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Kids With No Teeth: What Causes Delays in Tooth Eruption?

We know that as parents, every milestone for your child is important. If you have a small baby, you're probably waiting with anticipation for the tiny white bud that signals the arrival of their first tooth.

So when should you start worrying about baby teeth that aren't coming in? For most kids with no teeth, a delay shouldn't be a concern. But in some infants, there may be underlying causes for this condition. Boost your knowledge about all things baby teeth-related so that you can feel confident in your knowledge and next steps.

When Do Teeth Usually Appear?

Babies are born with most of their teeth already formed within their gums. These teeth usually begin to break through their gums' surface (or erupt) by six months old. The two lower front teeth (central incisors) emerge first, followed by the four upper front teeth (central and lateral incisors). Then the remaining two lower front teeth (lateral incisors) come in. The remaining teeth generally arrive two at a time, one on each side of the mouth. And by the age of three, nearly all children have a complete set of 20 primary teeth!

When Is a Delay Considered Abnormal?

Concerned that your child isn't getting their baby teeth within this timeframe? MedlinePlus recommends that if your child doesn't have any teeth by the time they turn nine months old, you should take them to see a pediatric dental professional.

Most parents like to take stock of how much their baby has grown and developed by their first birthday – and it can be concerning if you have a one-year-old with no teeth. While it's recommended to speak with a dental professional if they don't have teeth when they turn nine months, remember that the normal age range for a baby's first tooth is wide and ranges from four to 15 months!

By the time they turn 11 months old, most children will have four teeth. They will have eight teeth when they turn 15 months and should have 20 teeth by the time they turn 27 months. And before you know it, your baby's primary teeth will begin to fall out! Permanent teeth then start to appear around six years of age. Teeth that don't follow this typical eruption pattern aren't usually a concern but can sometimes be a sign of an underlying health issue.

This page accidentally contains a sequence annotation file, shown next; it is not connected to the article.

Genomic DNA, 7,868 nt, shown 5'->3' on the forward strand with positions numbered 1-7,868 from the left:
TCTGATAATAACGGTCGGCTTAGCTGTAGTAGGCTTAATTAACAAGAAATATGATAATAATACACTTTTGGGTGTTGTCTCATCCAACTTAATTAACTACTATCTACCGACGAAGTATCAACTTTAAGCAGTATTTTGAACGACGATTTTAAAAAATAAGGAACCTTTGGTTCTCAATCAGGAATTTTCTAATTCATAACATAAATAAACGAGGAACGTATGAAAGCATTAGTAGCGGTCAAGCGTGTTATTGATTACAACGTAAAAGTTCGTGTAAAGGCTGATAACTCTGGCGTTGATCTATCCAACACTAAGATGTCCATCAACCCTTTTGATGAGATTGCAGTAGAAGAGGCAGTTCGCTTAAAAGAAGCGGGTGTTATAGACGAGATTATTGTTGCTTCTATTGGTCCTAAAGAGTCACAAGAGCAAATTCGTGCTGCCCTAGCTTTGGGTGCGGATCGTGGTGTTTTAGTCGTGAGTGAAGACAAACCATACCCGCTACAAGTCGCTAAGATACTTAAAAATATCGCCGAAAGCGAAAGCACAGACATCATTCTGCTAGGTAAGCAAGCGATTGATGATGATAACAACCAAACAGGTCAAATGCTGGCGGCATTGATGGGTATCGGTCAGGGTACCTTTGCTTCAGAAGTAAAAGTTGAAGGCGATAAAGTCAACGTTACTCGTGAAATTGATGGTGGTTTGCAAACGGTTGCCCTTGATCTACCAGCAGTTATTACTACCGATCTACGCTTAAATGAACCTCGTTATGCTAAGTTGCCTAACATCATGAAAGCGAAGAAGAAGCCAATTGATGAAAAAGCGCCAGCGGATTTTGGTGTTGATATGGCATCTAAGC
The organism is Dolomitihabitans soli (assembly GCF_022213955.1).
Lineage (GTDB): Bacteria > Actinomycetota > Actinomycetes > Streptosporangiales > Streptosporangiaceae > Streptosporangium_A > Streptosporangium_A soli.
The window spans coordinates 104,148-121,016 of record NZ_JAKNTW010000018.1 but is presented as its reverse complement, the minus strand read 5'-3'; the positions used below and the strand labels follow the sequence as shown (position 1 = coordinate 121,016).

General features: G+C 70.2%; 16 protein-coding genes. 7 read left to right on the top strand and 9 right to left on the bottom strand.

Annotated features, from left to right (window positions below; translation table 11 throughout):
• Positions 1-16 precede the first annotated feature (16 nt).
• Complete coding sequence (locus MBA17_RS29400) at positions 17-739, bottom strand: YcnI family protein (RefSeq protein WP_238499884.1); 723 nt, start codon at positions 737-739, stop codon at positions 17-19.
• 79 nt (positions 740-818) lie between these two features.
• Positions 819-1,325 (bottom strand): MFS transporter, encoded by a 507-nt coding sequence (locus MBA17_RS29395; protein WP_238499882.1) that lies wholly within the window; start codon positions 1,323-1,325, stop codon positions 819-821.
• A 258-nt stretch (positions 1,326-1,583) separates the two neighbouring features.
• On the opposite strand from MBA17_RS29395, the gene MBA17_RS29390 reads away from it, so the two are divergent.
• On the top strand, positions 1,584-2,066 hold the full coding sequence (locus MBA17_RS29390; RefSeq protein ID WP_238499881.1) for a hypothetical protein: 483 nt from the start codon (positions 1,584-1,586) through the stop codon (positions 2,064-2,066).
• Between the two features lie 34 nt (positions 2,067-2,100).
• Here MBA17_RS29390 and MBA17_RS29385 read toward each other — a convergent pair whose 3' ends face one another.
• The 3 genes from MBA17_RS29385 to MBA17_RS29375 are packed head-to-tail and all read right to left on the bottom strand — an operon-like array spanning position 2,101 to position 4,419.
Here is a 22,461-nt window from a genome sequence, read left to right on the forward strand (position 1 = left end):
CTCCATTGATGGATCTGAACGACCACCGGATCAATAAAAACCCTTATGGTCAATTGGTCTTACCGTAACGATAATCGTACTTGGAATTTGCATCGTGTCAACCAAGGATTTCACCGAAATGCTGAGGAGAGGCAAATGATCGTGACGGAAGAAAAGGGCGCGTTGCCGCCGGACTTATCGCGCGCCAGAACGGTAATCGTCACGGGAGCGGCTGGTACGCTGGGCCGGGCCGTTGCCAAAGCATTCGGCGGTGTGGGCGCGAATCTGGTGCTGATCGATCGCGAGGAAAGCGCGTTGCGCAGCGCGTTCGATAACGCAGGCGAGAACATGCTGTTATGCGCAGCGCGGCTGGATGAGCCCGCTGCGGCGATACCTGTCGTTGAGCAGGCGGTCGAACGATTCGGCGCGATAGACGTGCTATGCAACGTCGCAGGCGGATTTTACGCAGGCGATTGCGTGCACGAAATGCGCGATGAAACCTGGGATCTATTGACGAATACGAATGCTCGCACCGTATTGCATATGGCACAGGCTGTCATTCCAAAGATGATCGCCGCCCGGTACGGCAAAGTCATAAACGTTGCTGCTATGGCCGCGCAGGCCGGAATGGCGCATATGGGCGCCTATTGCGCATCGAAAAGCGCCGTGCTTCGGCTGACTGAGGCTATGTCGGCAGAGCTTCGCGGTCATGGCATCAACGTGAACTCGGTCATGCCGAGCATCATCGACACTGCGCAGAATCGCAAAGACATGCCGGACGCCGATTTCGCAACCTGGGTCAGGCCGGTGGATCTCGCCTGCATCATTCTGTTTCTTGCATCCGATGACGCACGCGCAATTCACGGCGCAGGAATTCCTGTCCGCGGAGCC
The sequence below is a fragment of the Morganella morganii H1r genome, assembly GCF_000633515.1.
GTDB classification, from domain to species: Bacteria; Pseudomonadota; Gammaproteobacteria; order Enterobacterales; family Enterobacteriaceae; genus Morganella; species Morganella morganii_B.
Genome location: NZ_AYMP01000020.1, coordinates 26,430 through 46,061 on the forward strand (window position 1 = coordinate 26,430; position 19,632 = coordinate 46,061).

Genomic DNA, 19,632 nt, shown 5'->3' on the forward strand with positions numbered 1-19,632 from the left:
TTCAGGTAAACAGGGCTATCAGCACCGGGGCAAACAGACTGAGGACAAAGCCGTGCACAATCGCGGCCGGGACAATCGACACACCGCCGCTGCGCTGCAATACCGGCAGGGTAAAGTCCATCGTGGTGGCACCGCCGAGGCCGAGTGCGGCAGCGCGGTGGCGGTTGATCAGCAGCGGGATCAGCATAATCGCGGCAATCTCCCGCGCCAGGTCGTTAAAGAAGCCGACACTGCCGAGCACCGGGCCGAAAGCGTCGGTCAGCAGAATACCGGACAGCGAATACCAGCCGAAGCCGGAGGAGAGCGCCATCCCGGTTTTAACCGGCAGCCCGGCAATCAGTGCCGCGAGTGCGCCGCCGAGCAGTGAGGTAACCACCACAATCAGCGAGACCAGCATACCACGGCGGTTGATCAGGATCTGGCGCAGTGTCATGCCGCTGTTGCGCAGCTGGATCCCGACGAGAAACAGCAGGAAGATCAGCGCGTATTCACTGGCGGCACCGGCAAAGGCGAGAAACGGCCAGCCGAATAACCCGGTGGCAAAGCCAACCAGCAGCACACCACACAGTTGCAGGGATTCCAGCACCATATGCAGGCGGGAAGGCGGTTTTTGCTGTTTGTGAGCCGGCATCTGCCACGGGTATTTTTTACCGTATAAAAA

What Causes It?

Below are the main reasons why your child's teeth might not have erupted within the standard timeframe:

  • Genetics: Several genetic disorders can trigger a delay in tooth eruption, such as Down syndrome, Cleidocranial dysostosis, and Apert syndrome. Some rare genetic abnormalities can cause poorly formed teeth and late tooth appearances, such as amelogenesis imperfecta and regional odontodysplasia.
  • Developmental disorders: Hypopituitarism and hypothyroidism, two disorders that affect the endocrine system, and other developmental disorders, can cause delayed tooth eruption.
  • Nutritional deficiencies: Lack of Vitamin can cause a delay as well as brittle teeth.
  • Premature birth or low weight at birth: They can cause both delayed tooth eruption and enamel defects.

Is Delayed Tooth Eruption Harmful?

For most children with no teeth, a delay is simply an opportunity for parents to enjoy their gummy smile a little longer. Nonetheless, if your child's baby teeth coming in late is a concern for you, arrange a dental visit. A pediatric dentist will inspect your child's mouth and may decide to take dental X-rays and refer you to other specialists to run tests to confirm there's no underlying genetic, developmental, or health issue.

Primary teeth play an essential role in your child's development: specifically their ability to chew and begin to form sounds and words. Baby teeth lay the foundation for when permanent teeth come in. When these teeth finally appear, they require regular cleaning with toothpaste specifically for infants and a soft-bristled brush to prevent early decay. Caring for your child's gums and teeth (however late they erupt) gives them the best start for long-lasting oral health!

We understand how important it is for you to stay on top of each of the milestones your baby goes through. But rest assured that a delay in the eruption of their primary teeth is, in most cases, of minimal concern. Open communication with your baby's dental professional will help you feel more confident as you watch your baby grow, change, and turn into the unique little person that they are!

This article is intended to promote understanding of and knowledge about general oral health topics. It is not intended to be a substitute for professional advice, diagnosis or treatment. Always seek the advice of your dentist or other qualified healthcare provider with any questions you may have regarding a medical condition or treatment.

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